Why do some landing pages work while others fail?
The core of a landing page lies in picking a target profile. Yet, it's incredibly easy to mix up a target profile with a target audience. And worse still, the concept of persona comes into play.
How do we find our way out of this mess?
Presenting the target profile mistakes we make and how to get around them quickly and efficiently. And create a landing page that attracts the clients we want.
In this episode Sean talks about
Part 1: Target Profile Blind Spot
Part 2: Person vs. Persona
Part 3: Target Profile Questions
In Mexico, there's a beach that goes by the name of Rosarito.
The rocks on that beach made advertising executive, Gary Dahl over 6 million dollars back in 1976.
Those rocks were a smooth stone that was soon better known as Pet Rock. These rocks were marketed as if they were live pets. They had their own cardboard boxes, straw and breathing holes for the “animal”. People buying the Pet Rock knew fully well what they were buying. And yet they went along with the gag. They leafed through the 32-page official training manual, which included instructions on how to care for the rock. You could, it joked, teach the rock to “sit” and “stay” but “roll over” or “shake hands” was a little harder to explain.
What was important back then and what's just as important right now is that people knew it was a gag; a dummy. They knew they were buying something that couldn't really do much for them. And they went along with the joke. When it comes to marketing or selling our products and services, we often don't realise we're dealing with a dummy.
We think we're doing the right thing when choosing an audience.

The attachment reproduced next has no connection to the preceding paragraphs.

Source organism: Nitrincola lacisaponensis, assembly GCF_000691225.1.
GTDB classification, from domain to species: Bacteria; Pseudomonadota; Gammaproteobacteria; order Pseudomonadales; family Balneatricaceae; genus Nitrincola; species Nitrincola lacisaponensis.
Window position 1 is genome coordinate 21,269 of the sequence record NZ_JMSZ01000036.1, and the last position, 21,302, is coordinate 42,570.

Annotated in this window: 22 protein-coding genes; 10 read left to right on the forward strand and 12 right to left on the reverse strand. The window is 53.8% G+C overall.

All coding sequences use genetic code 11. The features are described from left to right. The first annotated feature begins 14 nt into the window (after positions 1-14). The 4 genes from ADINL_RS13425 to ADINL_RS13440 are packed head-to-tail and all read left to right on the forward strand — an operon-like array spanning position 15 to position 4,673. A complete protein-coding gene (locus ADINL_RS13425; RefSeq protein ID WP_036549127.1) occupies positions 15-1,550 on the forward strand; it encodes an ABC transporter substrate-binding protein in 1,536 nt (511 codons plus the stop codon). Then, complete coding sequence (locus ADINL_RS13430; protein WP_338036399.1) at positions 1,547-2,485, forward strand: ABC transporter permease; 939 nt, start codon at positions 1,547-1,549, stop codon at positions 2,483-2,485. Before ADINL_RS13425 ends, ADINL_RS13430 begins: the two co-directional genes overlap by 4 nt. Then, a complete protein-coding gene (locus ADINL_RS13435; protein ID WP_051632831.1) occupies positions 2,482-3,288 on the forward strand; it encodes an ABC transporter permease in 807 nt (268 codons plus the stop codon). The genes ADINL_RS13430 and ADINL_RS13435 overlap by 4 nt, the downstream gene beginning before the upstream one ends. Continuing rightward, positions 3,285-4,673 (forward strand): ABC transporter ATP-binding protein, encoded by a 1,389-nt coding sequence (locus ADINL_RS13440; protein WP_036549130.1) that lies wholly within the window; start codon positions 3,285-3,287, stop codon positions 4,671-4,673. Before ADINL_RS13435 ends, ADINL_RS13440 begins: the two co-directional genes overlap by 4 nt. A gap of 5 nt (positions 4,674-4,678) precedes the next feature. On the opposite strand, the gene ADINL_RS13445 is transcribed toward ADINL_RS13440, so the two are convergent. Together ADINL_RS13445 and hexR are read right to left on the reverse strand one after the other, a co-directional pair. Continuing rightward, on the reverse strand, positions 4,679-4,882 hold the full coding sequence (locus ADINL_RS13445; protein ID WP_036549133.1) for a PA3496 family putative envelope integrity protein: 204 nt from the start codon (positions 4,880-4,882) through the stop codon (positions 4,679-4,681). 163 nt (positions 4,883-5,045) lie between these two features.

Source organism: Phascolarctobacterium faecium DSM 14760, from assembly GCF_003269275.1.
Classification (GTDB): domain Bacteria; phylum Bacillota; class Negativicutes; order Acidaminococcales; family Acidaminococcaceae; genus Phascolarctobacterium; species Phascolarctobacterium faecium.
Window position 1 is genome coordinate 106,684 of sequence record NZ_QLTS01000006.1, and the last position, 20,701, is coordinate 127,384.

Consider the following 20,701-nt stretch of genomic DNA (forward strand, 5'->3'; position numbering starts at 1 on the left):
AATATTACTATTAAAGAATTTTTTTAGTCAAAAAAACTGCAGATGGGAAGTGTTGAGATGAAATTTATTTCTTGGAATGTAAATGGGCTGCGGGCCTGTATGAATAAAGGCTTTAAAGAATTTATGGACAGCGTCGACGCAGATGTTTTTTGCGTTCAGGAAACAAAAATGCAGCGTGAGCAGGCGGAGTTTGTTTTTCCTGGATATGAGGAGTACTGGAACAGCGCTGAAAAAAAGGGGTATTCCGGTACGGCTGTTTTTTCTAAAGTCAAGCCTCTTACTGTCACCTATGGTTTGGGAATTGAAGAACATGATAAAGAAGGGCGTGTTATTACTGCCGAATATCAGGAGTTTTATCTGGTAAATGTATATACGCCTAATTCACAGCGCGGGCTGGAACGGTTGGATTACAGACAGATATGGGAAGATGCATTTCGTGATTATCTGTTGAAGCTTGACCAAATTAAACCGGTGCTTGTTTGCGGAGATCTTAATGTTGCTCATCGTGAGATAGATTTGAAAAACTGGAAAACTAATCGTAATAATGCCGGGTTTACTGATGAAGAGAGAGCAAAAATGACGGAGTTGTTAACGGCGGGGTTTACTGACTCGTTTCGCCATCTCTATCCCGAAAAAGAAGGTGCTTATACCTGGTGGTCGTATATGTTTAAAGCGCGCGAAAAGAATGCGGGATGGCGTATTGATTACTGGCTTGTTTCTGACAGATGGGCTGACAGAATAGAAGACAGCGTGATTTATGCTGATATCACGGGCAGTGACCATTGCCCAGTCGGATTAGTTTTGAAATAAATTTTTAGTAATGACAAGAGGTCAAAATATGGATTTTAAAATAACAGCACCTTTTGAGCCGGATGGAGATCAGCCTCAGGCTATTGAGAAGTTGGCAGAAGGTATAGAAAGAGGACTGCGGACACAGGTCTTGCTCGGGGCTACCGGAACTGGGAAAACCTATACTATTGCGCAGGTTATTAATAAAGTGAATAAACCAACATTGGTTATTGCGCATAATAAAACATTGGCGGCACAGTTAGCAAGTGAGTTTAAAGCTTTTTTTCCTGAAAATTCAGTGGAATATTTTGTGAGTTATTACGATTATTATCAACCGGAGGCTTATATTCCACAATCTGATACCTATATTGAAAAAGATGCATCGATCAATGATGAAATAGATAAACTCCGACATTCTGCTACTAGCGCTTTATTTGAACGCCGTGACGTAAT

In the book, The Brain Audit, there's a whole chapter on why this premise of target audience leads you off the path and into dummy land. And yet the one thing we've heard over and over again is the concept of target audience. It's our Pet Rock moment.
We are stuck with something that seems fun and exciting, but won't do anything but “play dead”.
This episode takes on the issue of target profile and why it's so important for your landing page. Thousands of clients have read the book, The Brain Audit, and yet I see so many of them mixing up the concept of target profile and target audience. So how do we separate the two once and forever?
In this article, we cover three parts (as always).
– The blind spot with target profile (and why we keep repeating the same mistake).
– We go deeper into the concept of the “dummy” as we examine person vs. persona.
– Finally, we'll take a look at some of the questions to ask in target profile interview.
Let's start with the blind spot, shall we? Why do we keep making the same mistake over and over again?
Part 1: The blind spot with target profile
I remember when I took my first driving test in Auckland, New Zealand.
I drove a manual, what you'd probably call a stick shift back then. As part of my test, I was asked by the testing officer to go down a hill. Immediately, I put the gear into neutral and coasted downhill.
You know what happened next, don't you?
As exhilarating as it can be to race down hill at top speed, you shouldn't ever put a car in neutral and when heading downhill. There are a whole bunch of things that can go wrong. But that downhill drive was my blind spot. I had done it so many times before, that I didn't see that it would not only cause a problem, but would get me a nice big F (as in Failed) against my test.